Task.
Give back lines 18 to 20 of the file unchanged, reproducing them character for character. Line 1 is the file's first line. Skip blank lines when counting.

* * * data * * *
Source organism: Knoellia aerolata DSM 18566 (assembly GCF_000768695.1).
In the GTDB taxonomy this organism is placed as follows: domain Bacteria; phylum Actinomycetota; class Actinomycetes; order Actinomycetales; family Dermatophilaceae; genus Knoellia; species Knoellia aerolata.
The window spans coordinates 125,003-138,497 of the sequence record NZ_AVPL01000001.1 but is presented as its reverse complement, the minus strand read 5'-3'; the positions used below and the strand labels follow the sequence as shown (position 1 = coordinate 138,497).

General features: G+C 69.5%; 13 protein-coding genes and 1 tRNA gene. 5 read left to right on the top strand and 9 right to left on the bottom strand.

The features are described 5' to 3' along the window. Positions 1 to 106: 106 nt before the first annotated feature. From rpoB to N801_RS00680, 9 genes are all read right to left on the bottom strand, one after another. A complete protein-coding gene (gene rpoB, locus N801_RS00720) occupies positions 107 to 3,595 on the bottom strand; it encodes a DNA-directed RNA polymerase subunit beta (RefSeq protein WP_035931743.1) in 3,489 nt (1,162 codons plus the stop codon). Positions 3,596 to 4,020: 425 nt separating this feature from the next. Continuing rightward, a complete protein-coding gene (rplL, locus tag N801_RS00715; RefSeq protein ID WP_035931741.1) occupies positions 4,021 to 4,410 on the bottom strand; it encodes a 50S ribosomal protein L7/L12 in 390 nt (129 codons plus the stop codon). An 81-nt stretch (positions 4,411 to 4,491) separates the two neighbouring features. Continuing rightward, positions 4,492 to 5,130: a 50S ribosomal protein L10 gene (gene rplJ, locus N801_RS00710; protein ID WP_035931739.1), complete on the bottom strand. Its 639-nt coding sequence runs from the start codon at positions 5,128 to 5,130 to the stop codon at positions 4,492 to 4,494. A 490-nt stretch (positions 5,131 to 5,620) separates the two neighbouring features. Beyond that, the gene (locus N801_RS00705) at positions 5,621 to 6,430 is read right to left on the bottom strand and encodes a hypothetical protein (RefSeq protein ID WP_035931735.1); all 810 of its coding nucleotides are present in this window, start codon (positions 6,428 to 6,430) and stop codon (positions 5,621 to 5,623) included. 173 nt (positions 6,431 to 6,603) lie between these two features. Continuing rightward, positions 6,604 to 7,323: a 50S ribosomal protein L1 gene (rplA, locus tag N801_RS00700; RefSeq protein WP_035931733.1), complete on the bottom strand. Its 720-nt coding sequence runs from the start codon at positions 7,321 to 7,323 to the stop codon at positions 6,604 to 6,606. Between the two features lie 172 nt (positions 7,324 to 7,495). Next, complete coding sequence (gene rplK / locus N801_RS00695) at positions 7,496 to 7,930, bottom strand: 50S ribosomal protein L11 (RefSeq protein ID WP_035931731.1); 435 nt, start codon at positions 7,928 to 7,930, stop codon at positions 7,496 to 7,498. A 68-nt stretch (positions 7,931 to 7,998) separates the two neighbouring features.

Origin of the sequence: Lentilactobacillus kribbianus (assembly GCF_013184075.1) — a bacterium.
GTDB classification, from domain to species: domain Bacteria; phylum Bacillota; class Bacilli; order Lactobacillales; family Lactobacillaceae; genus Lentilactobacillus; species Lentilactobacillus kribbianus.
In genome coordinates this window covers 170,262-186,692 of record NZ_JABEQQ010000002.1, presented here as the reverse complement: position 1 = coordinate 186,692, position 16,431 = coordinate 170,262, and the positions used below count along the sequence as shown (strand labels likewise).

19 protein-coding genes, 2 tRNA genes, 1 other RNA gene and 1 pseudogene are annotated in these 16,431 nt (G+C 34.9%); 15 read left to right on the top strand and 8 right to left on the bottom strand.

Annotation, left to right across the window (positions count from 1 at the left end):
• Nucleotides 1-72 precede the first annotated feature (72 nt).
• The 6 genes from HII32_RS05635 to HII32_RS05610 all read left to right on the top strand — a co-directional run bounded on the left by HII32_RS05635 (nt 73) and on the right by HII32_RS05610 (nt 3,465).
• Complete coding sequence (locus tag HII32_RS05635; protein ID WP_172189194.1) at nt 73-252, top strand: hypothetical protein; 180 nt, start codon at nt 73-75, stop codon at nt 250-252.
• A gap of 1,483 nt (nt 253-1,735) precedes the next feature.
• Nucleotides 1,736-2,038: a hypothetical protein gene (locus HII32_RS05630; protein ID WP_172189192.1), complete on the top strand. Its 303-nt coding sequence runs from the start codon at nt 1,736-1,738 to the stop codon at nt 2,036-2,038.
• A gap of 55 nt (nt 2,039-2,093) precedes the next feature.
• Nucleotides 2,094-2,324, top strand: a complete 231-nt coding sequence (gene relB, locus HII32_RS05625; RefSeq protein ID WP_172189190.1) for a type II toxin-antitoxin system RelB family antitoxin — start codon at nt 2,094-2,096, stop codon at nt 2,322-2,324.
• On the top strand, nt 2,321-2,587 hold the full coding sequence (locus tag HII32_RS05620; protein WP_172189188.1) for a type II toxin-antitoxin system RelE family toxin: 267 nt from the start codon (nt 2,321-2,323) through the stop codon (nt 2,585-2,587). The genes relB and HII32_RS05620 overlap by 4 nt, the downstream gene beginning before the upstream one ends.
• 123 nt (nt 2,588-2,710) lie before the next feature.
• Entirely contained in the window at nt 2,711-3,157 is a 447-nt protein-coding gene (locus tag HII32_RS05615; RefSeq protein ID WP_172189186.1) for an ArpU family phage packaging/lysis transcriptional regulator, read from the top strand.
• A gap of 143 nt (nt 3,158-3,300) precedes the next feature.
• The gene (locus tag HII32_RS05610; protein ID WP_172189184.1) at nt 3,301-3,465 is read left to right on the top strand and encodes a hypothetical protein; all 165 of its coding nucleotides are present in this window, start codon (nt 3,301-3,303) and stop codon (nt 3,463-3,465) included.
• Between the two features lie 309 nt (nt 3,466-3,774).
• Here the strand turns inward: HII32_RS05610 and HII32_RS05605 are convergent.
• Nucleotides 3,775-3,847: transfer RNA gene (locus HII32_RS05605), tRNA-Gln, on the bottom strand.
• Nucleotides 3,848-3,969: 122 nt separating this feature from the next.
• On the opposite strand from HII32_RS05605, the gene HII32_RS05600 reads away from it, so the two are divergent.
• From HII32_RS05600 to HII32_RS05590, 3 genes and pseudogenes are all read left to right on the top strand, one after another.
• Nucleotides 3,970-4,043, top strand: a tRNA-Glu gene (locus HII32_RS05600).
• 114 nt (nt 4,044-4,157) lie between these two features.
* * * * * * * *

• On the top strand, nt 2,321-2,587 hold the full coding sequence (locus tag HII32_RS05620; protein WP_172189188.1) for a type II toxin-antitoxin system RelE family toxin: 267 nt from the start codon (nt 2,321-2,323) through the stop codon (nt 2,585-2,587). The genes relB and HII32_RS05620 overlap by 4 nt, the downstream gene beginning before the upstream one ends.
• 123 nt (nt 2,588-2,710) lie before the next feature.
• Entirely contained in the window at nt 2,711-3,157 is a 447-nt protein-coding gene (locus tag HII32_RS05615; RefSeq protein ID WP_172189186.1) for an ArpU family phage packaging/lysis transcriptional regulator, read from the top strand.